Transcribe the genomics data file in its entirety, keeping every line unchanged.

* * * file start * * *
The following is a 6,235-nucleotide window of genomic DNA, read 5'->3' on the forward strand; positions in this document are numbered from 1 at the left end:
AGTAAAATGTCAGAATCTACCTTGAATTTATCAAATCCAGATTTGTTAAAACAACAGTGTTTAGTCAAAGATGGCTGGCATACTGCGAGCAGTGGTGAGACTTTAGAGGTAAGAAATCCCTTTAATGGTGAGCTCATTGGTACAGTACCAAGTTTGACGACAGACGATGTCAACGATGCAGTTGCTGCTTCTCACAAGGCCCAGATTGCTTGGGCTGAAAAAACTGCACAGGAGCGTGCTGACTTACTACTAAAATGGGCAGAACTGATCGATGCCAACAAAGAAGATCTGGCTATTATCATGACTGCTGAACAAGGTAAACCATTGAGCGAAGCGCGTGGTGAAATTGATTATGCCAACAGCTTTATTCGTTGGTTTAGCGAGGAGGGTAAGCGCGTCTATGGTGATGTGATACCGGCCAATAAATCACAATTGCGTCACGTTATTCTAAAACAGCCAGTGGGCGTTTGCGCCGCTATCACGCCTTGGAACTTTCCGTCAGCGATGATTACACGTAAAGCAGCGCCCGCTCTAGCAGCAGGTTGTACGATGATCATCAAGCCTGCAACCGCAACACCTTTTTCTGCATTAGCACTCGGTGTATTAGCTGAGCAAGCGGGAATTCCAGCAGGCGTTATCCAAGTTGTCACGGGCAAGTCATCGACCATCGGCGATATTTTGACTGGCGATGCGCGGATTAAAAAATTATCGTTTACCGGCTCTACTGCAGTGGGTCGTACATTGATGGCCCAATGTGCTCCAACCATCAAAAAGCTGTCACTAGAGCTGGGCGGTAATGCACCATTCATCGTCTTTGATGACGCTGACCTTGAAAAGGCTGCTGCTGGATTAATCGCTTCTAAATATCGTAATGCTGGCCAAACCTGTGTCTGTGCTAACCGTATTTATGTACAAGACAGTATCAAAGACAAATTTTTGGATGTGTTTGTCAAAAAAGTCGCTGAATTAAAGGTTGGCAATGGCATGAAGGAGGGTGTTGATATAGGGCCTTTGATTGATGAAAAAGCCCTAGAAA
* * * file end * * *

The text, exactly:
The following is a 6,235-nucleotide window of genomic DNA, read 5'->3' on the forward strand; positions in this document are numbered from 1 at the left end:
AGTAAAATGTCAGAATCTACCTTGAATTTATCAAATCCAGATTTGTTAAAACAACAGTGTTTAGTCAAAGATGGCTGGCATACTGCGAGCAGTGGTGAGACTTTAGAGGTAAGAAATCCCTTTAATGGTGAGCTCATTGGTACAGTACCAAGTTTGACGACAGACGATGTCAACGATGCAGTTGCTGCTTCTCACAAGGCCCAGATTGCTTGGGCTGAAAAAACTGCACAGGAGCGTGCTGACTTACTACTAAAATGGGCAGAACTGATCGATGCCAACAAAGAAGATCTGGCTATTATCATGACTGCTGAACAAGGTAAACCATTGAGCGAAGCGCGTGGTGAAATTGATTATGCCAACAGCTTTATTCGTTGGTTTAGCGAGGAGGGTAAGCGCGTCTATGGTGATGTGATACCGGCCAATAAATCACAATTGCGTCACGTTATTCTAAAACAGCCAGTGGGCGTTTGCGCCGCTATCACGCCTTGGAACTTTCCGTCAGCGATGATTACACGTAAAGCAGCGCCCGCTCTAGCAGCAGGTTGTACGATGATCATCAAGCCTGCAACCGCAACACCTTTTTCTGCATTAGCACTCGGTGTATTAGCTGAGCAAGCGGGAATTCCAGCAGGCGTTATCCAAGTTGTCACGGGCAAGTCATCGACCATCGGCGATATTTTGACTGGCGATGCGCGGATTAAAAAATTATCGTTTACCGGCTCTACTGCAGTGGGTCGTACATTGATGGCCCAATGTGCTCCAACCATCAAAAAGCTGTCACTAGAGCTGGGCGGTAATGCACCATTCATCGTCTTTGATGACGCTGACCTTGAAAAGGCTGCTGCTGGATTAATCGCTTCTAAATATCGTAATGCTGGCCAAACCTGTGTCTGTGCTAACCGTATTTATGTACAAGACAGTATCAAAGACAAATTTTTGGATGTGTTTGTCAAAAAAGTCGCTGAATTAAAGGTTGGCAATGGCATGAAGGAGGGTGTTGATATAGGGCCTTTGATTGATGAAAAAGCCCTAGAAA